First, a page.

By Alexander Britell and Guy Britton
They came here for the water, for the fresh pond surrounded by maritime birds and and waving reeds.
The early settlers eventually built Mission House, a two-story wooden home, a place that became a haven for Presbyterian missionaries.
Today, the beautifully preserved home is a draw in Bodden Town, the first settlement in the Cayman Islands and its original capital.
Bodden Town, on the southern coast of Grand Cayman, is a slice of the Old Cayman, a gentle, breezy village where history is served up with a side of sand.
Step across Bodden Town road from the wetlands and you’ll find a very pretty, very long, uncrowded stretch of beach that is a throwback to a different time in the Caribbean.
It is a place where you can discover another personality of Grand Cayman, where you can come for the day or for a week and experience a vastly different environment than the deservedly popular Seven Mile Beach corridor, and a place where, if you squint, you can see the early stages of a renaissance.
It’s where you’ll see the Turtle Nest Inn, Bodden Town’s charming little boutique hotel, a closely-guarded secret with a lovely sliver of beach and refreshingly warm, family-run service, equal parts English bed and breakfast and Caribbean beach retreat.
Look across the road and you’ll discover Beach Bubbles, a colorful shop run by Nina Squires that has people journeying from across the island to get their hands on her locally-made soaps.
Next door, there’s the new Cayman Cigar Company, a full-fledged cigar factory producing locally-rolled puros and soon, they say, cigars made from tobacco grown right here in the Cayman Islands.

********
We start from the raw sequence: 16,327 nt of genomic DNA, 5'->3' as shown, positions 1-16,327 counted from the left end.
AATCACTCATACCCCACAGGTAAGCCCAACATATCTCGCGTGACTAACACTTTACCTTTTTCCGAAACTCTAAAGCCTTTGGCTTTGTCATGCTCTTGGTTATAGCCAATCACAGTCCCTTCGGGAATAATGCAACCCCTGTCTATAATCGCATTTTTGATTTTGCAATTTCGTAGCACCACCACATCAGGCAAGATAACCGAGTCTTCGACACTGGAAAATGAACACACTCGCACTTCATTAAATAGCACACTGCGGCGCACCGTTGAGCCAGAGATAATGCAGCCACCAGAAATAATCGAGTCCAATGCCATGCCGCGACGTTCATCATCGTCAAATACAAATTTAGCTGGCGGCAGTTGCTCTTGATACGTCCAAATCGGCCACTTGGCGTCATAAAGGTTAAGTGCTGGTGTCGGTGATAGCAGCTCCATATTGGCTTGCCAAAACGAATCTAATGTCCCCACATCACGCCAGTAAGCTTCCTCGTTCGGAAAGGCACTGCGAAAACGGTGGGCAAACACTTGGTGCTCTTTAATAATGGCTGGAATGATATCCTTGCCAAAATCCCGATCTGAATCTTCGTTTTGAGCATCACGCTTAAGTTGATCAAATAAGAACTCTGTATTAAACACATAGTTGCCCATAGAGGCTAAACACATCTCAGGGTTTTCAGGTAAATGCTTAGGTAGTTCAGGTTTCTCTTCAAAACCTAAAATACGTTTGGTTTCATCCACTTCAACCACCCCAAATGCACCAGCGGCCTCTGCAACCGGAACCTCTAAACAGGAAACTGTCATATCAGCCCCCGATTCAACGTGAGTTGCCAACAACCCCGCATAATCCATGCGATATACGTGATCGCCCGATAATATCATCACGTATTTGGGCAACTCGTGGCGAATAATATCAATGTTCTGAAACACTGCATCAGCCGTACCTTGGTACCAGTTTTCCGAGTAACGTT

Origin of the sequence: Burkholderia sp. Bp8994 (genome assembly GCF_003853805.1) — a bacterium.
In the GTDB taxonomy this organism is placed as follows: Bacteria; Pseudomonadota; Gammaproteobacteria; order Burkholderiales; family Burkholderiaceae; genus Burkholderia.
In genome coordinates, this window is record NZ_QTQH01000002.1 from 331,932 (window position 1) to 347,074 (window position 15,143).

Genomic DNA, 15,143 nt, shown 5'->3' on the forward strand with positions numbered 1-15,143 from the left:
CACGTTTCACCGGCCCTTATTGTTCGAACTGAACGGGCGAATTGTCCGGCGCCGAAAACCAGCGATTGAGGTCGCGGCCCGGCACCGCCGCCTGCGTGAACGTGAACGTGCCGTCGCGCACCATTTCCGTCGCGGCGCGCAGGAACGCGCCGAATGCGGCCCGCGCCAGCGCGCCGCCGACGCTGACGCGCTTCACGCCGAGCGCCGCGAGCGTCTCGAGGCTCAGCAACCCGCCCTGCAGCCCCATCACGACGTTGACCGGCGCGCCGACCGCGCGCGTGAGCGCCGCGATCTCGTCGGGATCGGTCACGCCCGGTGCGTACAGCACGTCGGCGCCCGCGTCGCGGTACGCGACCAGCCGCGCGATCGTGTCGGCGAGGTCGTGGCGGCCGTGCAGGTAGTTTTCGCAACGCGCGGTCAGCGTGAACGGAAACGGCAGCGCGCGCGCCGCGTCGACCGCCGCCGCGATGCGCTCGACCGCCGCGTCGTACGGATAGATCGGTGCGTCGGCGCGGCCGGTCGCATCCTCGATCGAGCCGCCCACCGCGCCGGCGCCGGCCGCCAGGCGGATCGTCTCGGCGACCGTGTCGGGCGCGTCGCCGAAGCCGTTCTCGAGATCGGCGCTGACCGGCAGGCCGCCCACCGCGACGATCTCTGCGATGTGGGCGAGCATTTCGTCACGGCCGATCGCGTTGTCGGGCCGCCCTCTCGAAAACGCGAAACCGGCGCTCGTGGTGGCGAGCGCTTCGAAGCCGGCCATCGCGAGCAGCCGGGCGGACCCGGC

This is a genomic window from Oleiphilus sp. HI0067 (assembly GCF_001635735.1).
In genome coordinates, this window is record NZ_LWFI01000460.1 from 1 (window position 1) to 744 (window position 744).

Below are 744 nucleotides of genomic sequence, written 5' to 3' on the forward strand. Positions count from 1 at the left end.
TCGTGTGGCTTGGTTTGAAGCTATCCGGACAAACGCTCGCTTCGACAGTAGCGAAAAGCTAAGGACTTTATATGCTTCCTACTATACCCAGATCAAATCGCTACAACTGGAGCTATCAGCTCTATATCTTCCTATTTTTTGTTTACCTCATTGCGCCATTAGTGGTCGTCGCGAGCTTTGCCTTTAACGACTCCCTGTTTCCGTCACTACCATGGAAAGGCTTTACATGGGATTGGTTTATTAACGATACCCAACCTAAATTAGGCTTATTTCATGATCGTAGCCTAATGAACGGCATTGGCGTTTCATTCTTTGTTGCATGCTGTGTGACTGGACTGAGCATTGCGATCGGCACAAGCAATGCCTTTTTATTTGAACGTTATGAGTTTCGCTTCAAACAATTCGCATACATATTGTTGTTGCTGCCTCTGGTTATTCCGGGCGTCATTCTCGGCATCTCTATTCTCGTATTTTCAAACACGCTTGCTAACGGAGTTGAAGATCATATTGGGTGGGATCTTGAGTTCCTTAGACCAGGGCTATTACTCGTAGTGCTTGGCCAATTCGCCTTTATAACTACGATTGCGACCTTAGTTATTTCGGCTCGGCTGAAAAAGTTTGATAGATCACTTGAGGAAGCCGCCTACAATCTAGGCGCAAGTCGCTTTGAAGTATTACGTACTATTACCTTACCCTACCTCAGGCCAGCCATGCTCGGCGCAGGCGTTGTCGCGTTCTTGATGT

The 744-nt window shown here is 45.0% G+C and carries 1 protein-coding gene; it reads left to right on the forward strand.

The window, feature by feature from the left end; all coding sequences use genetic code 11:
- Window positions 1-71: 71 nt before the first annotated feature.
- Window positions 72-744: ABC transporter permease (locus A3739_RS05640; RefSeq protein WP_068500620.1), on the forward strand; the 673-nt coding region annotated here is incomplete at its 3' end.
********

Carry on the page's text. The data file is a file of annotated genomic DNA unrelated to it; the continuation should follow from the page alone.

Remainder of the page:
That’s adjacent to new art gallery showcasing the best of Caymanian art, including works by celebrated local painter John Clark.
The plan is to turn this little mall into an artisan plaza, Squires says, and to help to transform Bodden Town as a tourist destination.
“By next season, this place should be jamming,” she says, admiring a new sea turtle mural by local artist Carlos Garcia.
As one travels down Bodden Town road, the component parts of a vibrant beach town emerge: the weekly Grape Tree Fish Fry; the cheekily named Bodden Town Truck Stop and the fresh jerk at the Pirates Eatery.
There are no crowds here, just the kind of Caribbean beach village that’s rather hard to find these days.
Further up the road, Roxanne is serving up cold Caybrew and locally-made Governours Reserve rum at the White House, a new beach club, where the cruise visitors come several mornings each week.
On the other days, though, or in the late afternoon, this place becomes your own private beach club, with an overwater bar and a restaurant and a pool, and some of the most sparkling turquoise shoreline you’ll ever see.
Because you still come to Bodden Town for the water.